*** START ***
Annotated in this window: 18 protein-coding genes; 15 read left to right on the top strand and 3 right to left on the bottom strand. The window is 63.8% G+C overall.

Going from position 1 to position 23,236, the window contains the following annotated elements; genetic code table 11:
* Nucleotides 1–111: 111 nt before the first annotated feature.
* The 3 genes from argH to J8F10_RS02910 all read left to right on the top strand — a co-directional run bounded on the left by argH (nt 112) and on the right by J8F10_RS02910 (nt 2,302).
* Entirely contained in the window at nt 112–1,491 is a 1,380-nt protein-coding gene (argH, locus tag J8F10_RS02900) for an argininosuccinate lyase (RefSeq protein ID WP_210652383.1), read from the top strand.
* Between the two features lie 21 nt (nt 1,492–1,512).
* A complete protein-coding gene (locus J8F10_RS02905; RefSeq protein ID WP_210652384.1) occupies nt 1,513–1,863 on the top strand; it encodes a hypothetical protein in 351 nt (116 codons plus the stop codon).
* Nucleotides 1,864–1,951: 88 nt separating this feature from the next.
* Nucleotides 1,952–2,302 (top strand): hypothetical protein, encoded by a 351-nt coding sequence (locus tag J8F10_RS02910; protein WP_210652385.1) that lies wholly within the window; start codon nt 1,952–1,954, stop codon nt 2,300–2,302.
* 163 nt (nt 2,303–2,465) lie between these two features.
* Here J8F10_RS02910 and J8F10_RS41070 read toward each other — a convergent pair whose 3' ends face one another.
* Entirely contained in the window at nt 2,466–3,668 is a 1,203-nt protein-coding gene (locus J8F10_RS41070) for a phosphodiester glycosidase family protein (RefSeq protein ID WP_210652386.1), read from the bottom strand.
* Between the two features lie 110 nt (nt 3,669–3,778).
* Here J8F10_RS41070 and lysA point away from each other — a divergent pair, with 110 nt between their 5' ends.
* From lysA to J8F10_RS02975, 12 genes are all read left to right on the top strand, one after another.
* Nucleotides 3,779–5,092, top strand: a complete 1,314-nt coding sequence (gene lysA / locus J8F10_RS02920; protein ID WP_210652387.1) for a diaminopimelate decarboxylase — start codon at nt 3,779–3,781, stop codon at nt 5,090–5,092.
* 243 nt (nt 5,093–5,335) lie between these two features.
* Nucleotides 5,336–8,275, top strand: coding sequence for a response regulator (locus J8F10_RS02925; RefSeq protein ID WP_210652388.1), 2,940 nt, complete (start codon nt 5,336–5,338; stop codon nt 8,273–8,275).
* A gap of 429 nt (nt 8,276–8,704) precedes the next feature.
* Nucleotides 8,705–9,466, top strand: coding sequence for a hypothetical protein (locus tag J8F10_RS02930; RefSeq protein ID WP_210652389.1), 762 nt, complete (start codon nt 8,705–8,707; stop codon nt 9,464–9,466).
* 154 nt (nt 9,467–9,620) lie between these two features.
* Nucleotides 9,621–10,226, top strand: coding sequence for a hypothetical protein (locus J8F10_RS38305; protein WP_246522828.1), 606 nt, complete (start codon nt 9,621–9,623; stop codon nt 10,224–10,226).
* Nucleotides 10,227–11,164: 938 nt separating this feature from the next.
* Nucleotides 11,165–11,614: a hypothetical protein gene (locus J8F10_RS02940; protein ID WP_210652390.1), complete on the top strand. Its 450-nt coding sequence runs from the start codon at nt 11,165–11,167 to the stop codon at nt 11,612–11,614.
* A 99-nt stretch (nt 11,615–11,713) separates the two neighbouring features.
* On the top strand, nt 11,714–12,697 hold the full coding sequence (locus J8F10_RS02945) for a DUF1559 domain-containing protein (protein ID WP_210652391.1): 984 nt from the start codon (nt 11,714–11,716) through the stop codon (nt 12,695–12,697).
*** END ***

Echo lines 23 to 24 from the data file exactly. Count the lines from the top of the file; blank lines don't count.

* Nucleotides 10,227–11,164: 938 nt separating this feature from the next.
* Nucleotides 11,165–11,614: a hypothetical protein gene (locus J8F10_RS02940; protein ID WP_210652390.1), complete on the top strand. Its 450-nt coding sequence runs from the start codon at nt 11,165–11,167 to the stop codon at nt 11,612–11,614.